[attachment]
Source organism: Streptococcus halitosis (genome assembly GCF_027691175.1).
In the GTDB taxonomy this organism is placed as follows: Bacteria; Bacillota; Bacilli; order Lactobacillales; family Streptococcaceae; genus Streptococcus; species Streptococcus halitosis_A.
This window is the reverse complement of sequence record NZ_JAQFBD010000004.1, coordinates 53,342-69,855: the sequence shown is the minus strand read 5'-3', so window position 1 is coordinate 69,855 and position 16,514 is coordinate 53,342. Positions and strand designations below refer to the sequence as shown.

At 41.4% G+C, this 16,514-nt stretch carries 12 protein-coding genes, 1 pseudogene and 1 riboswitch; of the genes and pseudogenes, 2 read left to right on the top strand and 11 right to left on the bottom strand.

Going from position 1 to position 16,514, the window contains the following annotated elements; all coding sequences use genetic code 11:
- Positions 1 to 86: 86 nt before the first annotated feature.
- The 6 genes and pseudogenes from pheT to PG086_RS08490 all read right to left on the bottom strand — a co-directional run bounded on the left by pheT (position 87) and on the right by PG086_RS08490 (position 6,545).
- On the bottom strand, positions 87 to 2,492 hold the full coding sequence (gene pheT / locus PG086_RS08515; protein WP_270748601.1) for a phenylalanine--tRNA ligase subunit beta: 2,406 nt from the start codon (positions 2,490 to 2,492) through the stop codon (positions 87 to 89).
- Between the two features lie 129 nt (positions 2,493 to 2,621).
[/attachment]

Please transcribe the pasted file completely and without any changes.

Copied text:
Source organism: Streptococcus halitosis (genome assembly GCF_027691175.1).
In the GTDB taxonomy this organism is placed as follows: Bacteria; Bacillota; Bacilli; order Lactobacillales; family Streptococcaceae; genus Streptococcus; species Streptococcus halitosis_A.
This window is the reverse complement of sequence record NZ_JAQFBD010000004.1, coordinates 53,342-69,855: the sequence shown is the minus strand read 5'-3', so window position 1 is coordinate 69,855 and position 16,514 is coordinate 53,342. Positions and strand designations below refer to the sequence as shown.

At 41.4% G+C, this 16,514-nt stretch carries 12 protein-coding genes, 1 pseudogene and 1 riboswitch; of the genes and pseudogenes, 2 read left to right on the top strand and 11 right to left on the bottom strand.

Going from position 1 to position 16,514, the window contains the following annotated elements; all coding sequences use genetic code 11:
- Positions 1 to 86: 86 nt before the first annotated feature.
- The 6 genes and pseudogenes from pheT to PG086_RS08490 all read right to left on the bottom strand — a co-directional run bounded on the left by pheT (position 87) and on the right by PG086_RS08490 (position 6,545).
- On the bottom strand, positions 87 to 2,492 hold the full coding sequence (gene pheT / locus PG086_RS08515; protein WP_270748601.1) for a phenylalanine--tRNA ligase subunit beta: 2,406 nt from the start codon (positions 2,490 to 2,492) through the stop codon (positions 87 to 89).
- Between the two features lie 129 nt (positions 2,493 to 2,621).